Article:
Fringe Femmes


 

WHO:  Kate Motzenbacker and Sal Nicolazzo

WHAT:  Why We Become Witches

WHERE:  Sacred Fools Studio

WHY:  This one-woman show was adapted from the novel “Lolly Willowes; or the Loving Huntsman” by Sylvia Townsend Warner and was a sensation when it was first published in 1926. Its feminist message is just as relevant 91 years later.

Lisa Wyatt plays Laura “Aunt Lolly” Willowes, an aging English spinster who struggles to break free of her controlling family.   Lisa is fascinating to watch as she slowly draws us into Lolly’s life: an endless round of taking care of others.  There’s a clever dimension of the supernatural as Lolly “tunes in” to her family’s comments, demands and criticisms through a radio.  It’s a little harder however, to “tune them out” as they constantly tell Lolly what she “should” be doing, where and how she should be living. I liked that the recorded voices emanated through an old “cathedral-style” radio (my grandmother had one just like it) which gives the voices a dose of spiritual gravitas.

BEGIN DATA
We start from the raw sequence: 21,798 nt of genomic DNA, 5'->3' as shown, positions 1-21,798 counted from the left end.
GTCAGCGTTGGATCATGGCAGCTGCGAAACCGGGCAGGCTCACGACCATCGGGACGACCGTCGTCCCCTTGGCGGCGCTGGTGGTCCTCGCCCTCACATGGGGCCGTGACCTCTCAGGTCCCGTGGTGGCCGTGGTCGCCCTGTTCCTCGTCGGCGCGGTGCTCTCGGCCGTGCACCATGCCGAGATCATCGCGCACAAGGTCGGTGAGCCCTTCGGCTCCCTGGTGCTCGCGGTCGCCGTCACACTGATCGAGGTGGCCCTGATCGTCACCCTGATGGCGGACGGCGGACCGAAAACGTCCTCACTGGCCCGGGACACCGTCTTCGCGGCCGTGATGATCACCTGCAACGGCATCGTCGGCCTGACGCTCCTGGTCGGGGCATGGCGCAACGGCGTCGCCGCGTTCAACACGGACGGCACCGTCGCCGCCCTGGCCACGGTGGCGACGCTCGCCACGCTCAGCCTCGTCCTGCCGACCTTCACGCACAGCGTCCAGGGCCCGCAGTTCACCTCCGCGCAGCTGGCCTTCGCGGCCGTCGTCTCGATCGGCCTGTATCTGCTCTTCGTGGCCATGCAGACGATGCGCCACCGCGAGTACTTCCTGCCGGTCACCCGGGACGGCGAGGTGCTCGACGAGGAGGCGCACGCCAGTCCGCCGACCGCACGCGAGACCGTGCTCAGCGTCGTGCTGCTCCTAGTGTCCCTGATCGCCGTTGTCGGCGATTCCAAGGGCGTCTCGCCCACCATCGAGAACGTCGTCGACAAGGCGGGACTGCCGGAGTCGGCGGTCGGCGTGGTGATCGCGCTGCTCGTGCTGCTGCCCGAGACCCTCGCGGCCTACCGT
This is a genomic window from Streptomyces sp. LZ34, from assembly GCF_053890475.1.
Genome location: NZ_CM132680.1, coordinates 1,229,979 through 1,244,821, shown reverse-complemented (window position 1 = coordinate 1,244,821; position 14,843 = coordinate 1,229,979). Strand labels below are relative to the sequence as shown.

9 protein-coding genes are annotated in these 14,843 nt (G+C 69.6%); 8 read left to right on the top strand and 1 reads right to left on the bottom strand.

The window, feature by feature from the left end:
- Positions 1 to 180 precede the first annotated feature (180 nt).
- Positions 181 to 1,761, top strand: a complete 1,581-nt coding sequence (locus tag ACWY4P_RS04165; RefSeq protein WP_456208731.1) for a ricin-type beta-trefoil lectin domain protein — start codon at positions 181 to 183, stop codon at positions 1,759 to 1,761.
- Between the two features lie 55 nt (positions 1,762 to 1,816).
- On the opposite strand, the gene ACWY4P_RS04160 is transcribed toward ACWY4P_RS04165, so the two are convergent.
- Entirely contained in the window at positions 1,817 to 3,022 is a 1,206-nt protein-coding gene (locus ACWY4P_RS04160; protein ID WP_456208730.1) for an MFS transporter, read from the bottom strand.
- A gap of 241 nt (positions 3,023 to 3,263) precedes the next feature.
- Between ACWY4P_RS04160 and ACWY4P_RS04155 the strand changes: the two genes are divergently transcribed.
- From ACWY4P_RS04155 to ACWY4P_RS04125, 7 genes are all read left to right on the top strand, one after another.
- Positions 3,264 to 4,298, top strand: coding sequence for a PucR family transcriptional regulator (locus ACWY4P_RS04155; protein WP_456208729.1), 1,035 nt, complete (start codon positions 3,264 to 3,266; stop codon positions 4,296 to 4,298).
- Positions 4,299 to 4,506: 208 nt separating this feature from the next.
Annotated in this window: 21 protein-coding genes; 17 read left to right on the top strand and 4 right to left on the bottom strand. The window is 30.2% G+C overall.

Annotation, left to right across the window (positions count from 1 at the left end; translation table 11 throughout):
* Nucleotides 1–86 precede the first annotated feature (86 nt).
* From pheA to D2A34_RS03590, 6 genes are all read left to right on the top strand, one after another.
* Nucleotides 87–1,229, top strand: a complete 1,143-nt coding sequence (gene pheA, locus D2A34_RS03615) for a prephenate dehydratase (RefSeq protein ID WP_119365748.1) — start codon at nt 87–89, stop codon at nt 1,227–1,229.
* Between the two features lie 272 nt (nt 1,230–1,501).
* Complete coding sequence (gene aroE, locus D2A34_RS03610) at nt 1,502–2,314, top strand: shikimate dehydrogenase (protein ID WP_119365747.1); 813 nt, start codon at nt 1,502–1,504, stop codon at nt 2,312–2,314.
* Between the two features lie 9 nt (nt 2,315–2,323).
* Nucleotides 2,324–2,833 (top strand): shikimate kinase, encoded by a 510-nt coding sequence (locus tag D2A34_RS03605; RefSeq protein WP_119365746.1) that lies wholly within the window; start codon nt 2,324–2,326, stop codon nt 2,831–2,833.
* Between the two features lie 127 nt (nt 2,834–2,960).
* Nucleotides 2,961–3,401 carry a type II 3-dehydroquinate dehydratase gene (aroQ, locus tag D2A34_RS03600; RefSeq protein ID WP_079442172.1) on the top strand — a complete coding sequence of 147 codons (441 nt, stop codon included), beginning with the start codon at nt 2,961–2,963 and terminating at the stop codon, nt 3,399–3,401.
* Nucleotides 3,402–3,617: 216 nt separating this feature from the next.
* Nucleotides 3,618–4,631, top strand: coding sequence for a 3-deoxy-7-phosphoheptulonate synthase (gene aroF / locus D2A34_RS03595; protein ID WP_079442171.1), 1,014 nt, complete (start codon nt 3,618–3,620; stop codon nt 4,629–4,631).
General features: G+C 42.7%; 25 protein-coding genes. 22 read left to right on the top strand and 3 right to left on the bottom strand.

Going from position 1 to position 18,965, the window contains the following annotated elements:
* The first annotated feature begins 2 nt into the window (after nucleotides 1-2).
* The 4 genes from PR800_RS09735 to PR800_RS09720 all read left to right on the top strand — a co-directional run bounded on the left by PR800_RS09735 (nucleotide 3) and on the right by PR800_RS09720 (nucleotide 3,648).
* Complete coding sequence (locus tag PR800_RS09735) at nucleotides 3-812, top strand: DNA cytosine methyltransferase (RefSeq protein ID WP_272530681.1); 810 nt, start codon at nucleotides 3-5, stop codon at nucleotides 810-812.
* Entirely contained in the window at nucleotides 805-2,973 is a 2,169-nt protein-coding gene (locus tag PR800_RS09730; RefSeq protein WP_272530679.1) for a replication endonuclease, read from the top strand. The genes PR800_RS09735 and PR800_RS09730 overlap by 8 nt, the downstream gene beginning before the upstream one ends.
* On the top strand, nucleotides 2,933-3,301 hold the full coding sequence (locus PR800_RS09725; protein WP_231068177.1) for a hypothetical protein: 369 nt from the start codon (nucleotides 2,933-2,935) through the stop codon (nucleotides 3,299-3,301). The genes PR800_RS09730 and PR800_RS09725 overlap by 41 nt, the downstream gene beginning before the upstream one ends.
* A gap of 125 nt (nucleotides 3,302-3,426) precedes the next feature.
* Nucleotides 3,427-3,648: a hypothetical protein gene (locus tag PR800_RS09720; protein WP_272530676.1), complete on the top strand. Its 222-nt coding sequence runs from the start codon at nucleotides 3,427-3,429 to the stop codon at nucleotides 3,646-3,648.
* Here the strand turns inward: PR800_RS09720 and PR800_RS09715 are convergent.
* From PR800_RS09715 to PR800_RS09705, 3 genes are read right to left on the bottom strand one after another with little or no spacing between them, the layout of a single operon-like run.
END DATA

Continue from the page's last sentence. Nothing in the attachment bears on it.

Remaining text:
And all Lolly wants is to be left alone!  She wants to leave London and move to the small village of Great Mop (population 227), where she can have a small house “and a donkey!” She eventually moves to countryside but soon after, her nephew visits and decides to stay.  While out walking, she meets Satan and strikes a pact.  I loved Lolly’s observation that “all women are witches….and even if they never do anything with their witchcraft, they know it’s there.”